It seems like every retailer nowadays has a loyalty program. From the local coffee house to “big box” national retailers to almost any online merchant, everyone has a loyalty program. But do people really want them? It turns out the answer is yes – a resounding yes. But are those programs actually what drive loyalty, or is something else driving behavior?
That question loomed on my mind this year as I had the opportunity to work with two organizations to research customer loyalty - one project focused on the enterprise view, and other to get the consumer view. For the consumer view, I had the privilege to work with graduate students from Northwestern University’s Kellogg School of Management, and that study confirmed a few suspicions I had about customer loyalty programs. And it’s a combination of good news / bad news.
The Bad News
Let’s start with the bad news and get it out of the way. It seems that consumers have come to expect loyalty programs, so in many situations not having one may put you at a disadvantage if your direct competitors have such programs. The other bad news is that so many loyalty programs are tied to discounts and have been aggressively promoted as such that it’s the benefit that consumers associate most strongly with loyalty programs. So, the upshot is that with a loyalty program in place you’ll need to figure out how to operate on slimmer margins, or make other accommodations.
The other bad news is that loyalty programs designed to keep the customer coming back do little to trump a bad customer experience. As a result, retailers must first ensure that they are delivering quality shopping experiences before offering perks for return trips. So as they are designed today, do loyalty programs actually engender loyalty? Apparently not, according to the Kellogg study – it’s a combination of factors.
The Good News
It’s not all doom-and-gloom, however. The good news is that the combination of factors to drive loyalty have many elements that are within your control. And which factors matter depends on the type of retailer you are and what your customer base looks like. Do you emphasize convenience? Low prices? Personalized service? Are your customers “necessity shoppers,” “practical shoppers,” or “pleasure shoppers?” All those factors emerged in the research and are explored in the report.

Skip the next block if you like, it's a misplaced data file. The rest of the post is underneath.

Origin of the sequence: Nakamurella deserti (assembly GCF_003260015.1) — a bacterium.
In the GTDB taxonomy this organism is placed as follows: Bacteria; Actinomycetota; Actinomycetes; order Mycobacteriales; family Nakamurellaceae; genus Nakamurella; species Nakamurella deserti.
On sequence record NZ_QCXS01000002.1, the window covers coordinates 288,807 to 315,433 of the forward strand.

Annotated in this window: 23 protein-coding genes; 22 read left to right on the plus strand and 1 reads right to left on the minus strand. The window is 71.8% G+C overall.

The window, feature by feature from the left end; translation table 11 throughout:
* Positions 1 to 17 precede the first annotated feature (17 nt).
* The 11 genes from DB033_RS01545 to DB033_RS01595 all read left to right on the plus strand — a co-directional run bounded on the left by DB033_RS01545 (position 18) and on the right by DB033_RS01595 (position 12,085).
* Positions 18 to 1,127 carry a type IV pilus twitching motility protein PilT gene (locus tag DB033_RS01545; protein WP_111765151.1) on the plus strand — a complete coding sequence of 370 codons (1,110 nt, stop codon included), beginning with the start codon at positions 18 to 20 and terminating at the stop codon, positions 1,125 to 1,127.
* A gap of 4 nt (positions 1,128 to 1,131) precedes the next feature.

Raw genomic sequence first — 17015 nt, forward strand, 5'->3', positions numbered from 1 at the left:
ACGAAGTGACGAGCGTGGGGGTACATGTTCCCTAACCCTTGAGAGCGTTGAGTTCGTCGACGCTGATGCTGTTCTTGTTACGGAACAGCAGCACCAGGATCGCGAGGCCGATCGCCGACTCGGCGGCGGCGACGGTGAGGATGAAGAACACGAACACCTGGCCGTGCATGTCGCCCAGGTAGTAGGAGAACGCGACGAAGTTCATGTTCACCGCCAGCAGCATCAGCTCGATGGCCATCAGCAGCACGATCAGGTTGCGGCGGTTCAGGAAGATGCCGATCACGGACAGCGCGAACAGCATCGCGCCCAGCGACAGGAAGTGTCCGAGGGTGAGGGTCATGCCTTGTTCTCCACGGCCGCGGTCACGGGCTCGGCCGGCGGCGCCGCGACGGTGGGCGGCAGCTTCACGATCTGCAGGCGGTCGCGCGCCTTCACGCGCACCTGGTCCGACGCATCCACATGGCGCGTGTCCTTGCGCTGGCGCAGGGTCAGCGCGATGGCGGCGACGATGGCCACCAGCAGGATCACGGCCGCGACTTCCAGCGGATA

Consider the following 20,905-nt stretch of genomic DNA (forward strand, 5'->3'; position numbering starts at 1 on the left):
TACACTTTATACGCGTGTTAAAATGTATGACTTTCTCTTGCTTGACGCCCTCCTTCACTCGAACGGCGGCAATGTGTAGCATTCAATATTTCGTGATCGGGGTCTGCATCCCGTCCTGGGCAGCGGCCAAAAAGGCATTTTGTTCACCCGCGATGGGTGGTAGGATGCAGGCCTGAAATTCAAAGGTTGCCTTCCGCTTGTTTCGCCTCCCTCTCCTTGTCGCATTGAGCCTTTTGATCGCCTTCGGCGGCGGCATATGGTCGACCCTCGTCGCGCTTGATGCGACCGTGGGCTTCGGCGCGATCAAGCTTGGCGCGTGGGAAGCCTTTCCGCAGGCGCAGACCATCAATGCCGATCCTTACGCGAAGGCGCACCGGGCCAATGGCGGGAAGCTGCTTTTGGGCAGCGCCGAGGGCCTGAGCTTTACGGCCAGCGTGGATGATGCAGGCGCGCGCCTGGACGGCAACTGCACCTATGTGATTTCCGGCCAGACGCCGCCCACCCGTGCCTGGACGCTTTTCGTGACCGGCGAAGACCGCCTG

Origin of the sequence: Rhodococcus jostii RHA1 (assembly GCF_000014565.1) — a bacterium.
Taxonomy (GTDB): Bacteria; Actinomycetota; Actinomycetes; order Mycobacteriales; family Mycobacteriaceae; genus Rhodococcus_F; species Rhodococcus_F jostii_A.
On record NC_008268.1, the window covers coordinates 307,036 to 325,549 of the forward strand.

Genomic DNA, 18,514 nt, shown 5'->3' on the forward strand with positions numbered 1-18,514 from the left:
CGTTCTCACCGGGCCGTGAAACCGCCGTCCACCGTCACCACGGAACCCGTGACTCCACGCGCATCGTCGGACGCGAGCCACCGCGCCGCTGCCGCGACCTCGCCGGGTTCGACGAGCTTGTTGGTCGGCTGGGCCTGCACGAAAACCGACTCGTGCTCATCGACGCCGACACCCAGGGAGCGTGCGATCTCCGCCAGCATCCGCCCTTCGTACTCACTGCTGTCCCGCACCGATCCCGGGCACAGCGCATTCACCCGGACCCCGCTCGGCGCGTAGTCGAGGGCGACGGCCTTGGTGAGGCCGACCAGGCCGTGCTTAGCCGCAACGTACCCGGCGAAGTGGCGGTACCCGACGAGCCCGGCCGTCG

But one clear conclusion from the study was that experience matters most – so delivering a good customer experience should be your primary focus through all interactions with your customers (including your loyalty program). Then from there, it’s a question of reviewing your customer-facing processes and aligning internally so what your customers experience are both consistent and in line with what’s expected. And unless you are a mom-and-pop shop with a limited selection, you’ll need more than a spreadsheet to understand what your customers expect and how you’re delivering on your brand promise.
More good news
The proven way to get a full view of your customers across all channels no matter where they are in their purchase journey is to use marketing analytics. Those same analytically-driven marketing solutions can also be used to orchestrate your customer interactions across your organization and to inform them in real-time as is often the requirement. Want proof? Read these use cases on Staples, Macy’s, Oberweis Dairy and the luxury goods flash-sale retailer Gilt.
Or you can start by downloading the Kellogg School’s report, Shopper Insights to Improve Retail Loyalty Programs. Another option is to tune in to a December 2, 2015 webinar produced by Loyalty 360, which will highlight the findings of the Kellogg School study and the parallel enterprise-focused study we sponsored this year with the International Institute of Analytics.
And as always – thank you for following!